The Master of Science in Addiction Counseling program is offered by Grand Canyon University’s College of Humanities and Social Sciences. This degree is designed for students who want to become an addiction counselor.
Graduates of this program will have the academic foundation needed to begin the process of applying for licensure or certification in their home state. After earning this master’s degree from GCU, you may be prepared to work in settings like private practice, hospitals, substance abuse clinics or your own counseling clinic. Continue reading to learn what to expect from a day in the life of a professional addiction counselor:
Who an Addiction Counselor Helps
Substance abuse and addiction are common problems in the U.S. and individuals who suffer from these issues may be affected by other physical conditions as well. This is because many addictive substances can lead to a breakdown of the human body and promote illness. Also, substance abuse can cause behavioral changes that can lead to family discord, financial struggles, joblessness, homelessness and criminal activity. An addiction counselor can help prevent these problems from developing by guiding people away from substance abuse.
What an Addiction Counselor Does
An addiction counselor first ensures that a client wants to put an end to their substance abuse habit; most people only seek the help of these professionals when they are at this point and want to help themselves recover. Addiction counselors interview clients to determine the severity of their condition and develop a counseling plan, which can involve pinpointing triggers, setting up a support network and providing guidance.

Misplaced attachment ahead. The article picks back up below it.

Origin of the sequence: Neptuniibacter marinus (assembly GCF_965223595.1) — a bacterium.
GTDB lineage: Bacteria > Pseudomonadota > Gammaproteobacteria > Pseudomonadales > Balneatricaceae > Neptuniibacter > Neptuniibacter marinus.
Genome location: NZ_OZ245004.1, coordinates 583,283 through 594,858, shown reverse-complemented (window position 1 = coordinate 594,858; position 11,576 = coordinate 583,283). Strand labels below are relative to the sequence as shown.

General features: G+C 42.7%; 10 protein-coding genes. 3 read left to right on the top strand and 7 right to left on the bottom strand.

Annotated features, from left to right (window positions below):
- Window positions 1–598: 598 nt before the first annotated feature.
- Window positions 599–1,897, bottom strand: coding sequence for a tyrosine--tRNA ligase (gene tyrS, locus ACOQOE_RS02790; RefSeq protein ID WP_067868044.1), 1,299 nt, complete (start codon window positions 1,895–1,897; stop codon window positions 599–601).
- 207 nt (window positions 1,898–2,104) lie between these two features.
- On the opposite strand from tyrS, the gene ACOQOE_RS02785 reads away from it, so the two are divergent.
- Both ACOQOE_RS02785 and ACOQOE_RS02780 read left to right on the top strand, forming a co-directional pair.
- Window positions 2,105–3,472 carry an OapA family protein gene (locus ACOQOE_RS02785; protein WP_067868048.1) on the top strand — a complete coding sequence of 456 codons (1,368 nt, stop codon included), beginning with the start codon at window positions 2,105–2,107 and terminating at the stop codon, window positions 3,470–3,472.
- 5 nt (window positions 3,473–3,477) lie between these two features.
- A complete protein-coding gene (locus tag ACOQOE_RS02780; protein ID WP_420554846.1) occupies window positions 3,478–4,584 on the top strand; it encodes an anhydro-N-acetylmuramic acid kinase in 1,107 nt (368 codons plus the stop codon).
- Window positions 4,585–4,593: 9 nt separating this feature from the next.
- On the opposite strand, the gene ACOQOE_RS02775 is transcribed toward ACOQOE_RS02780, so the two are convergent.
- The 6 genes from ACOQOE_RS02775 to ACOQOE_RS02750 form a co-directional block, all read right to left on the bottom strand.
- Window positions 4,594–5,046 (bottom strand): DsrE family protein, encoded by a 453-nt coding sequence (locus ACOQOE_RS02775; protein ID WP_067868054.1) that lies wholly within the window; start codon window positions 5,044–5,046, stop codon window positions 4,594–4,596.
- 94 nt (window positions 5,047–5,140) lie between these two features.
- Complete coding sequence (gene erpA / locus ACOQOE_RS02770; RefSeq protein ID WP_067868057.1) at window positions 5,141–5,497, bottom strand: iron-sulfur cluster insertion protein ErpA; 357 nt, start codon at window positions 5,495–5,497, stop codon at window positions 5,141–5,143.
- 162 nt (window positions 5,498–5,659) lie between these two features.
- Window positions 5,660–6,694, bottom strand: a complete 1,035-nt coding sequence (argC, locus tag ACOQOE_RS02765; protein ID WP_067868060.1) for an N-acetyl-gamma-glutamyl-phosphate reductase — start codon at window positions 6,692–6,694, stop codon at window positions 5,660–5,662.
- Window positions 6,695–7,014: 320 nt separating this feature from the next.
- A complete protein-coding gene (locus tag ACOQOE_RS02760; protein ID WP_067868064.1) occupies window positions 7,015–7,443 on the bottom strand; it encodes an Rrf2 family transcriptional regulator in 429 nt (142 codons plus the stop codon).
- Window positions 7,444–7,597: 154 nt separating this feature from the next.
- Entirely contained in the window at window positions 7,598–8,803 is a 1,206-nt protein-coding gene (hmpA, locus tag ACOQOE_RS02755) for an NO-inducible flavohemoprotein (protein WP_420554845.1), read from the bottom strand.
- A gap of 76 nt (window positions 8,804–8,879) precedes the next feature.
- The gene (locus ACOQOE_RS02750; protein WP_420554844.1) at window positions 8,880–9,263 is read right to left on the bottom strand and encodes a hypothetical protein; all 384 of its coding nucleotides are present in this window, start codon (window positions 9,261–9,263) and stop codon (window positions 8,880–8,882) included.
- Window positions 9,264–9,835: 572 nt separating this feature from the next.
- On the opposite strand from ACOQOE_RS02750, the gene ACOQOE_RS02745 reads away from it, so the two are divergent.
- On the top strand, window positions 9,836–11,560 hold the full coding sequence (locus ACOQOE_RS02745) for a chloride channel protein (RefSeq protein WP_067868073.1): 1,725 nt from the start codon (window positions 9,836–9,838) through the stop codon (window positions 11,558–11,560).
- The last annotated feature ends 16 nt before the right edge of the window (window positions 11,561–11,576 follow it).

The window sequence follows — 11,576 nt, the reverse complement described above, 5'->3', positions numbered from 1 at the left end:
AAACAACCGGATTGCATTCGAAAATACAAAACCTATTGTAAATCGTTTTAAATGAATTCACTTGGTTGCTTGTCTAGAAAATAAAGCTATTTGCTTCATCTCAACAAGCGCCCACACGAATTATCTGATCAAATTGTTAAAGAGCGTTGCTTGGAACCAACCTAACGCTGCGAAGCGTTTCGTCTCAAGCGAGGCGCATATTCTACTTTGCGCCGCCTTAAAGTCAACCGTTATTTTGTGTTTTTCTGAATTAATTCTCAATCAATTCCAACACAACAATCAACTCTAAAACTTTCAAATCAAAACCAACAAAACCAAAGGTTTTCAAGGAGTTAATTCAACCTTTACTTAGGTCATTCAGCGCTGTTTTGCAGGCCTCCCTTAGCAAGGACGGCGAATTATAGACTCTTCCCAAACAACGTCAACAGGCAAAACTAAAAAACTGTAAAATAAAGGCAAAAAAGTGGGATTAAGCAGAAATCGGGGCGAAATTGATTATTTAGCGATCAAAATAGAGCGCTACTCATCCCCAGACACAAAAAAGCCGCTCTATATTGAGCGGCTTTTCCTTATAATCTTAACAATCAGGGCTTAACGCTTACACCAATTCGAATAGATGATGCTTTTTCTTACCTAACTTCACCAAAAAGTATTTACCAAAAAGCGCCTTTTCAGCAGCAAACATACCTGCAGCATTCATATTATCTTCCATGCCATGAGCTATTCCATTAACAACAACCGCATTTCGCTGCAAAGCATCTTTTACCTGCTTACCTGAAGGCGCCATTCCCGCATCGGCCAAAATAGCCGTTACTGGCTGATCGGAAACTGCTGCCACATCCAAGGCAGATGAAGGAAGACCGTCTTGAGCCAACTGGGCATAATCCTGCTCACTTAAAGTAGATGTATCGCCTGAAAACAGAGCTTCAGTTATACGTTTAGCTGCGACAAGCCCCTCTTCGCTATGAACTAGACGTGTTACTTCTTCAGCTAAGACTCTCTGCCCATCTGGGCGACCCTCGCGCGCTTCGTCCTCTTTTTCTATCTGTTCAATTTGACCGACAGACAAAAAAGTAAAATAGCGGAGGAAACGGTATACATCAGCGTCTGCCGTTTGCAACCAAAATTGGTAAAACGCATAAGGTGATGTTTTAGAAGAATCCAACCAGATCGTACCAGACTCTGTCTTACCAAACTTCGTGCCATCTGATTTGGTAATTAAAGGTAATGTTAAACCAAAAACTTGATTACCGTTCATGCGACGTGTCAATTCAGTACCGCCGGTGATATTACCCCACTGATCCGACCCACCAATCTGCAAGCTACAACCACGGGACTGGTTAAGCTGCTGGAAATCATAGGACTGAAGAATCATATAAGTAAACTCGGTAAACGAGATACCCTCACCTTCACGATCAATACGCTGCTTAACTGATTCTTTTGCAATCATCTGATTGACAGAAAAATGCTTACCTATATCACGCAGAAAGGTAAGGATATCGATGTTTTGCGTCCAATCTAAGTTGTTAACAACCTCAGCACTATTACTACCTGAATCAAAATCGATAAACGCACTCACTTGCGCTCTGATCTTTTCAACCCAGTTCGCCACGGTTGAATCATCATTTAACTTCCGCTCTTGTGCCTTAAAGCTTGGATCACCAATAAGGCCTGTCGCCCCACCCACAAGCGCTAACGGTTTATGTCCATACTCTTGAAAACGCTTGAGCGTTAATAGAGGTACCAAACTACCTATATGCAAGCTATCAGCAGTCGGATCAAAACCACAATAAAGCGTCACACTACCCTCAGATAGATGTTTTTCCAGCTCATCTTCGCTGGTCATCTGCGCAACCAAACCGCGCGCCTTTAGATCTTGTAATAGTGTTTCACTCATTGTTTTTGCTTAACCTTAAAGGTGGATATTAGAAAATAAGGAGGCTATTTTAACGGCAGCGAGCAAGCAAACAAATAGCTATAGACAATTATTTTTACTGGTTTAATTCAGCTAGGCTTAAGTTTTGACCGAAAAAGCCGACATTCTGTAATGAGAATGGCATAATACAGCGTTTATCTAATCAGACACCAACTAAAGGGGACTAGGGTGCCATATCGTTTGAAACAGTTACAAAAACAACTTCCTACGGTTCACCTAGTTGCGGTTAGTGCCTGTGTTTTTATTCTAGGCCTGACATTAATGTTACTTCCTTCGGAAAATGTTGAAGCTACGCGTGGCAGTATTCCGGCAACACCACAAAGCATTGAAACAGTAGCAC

Where an Addiction Counselor Works
It’s common for substance abuse counselors to work in human and social service facilities, detention centers, schools, substance abuse rehabilitation centers and hospitals. These professionals can also choose to open their own practice.
Grand Canyon University’s Master of Science in Addiction Counseling degree can prepare you to pursue a career in professional addiction counseling. To find out more, please visit the College of Humanities and Social Sciences or click the Request More Information button on this page.
About College of Humanities and Social Sciences
As the title of our blog suggests, these posts by College of Humanities and Social Sciences (CHSS) faculty and special guests will engage, inform and challenge you in a myriad of ways. The posts reflect the diversity of our programs of study: degrees that are traditional (history), current (justice studies and communications), academic (English literature) and career-oriented (psychology, counseling, criminal justice and government). Here, there is something for everyone.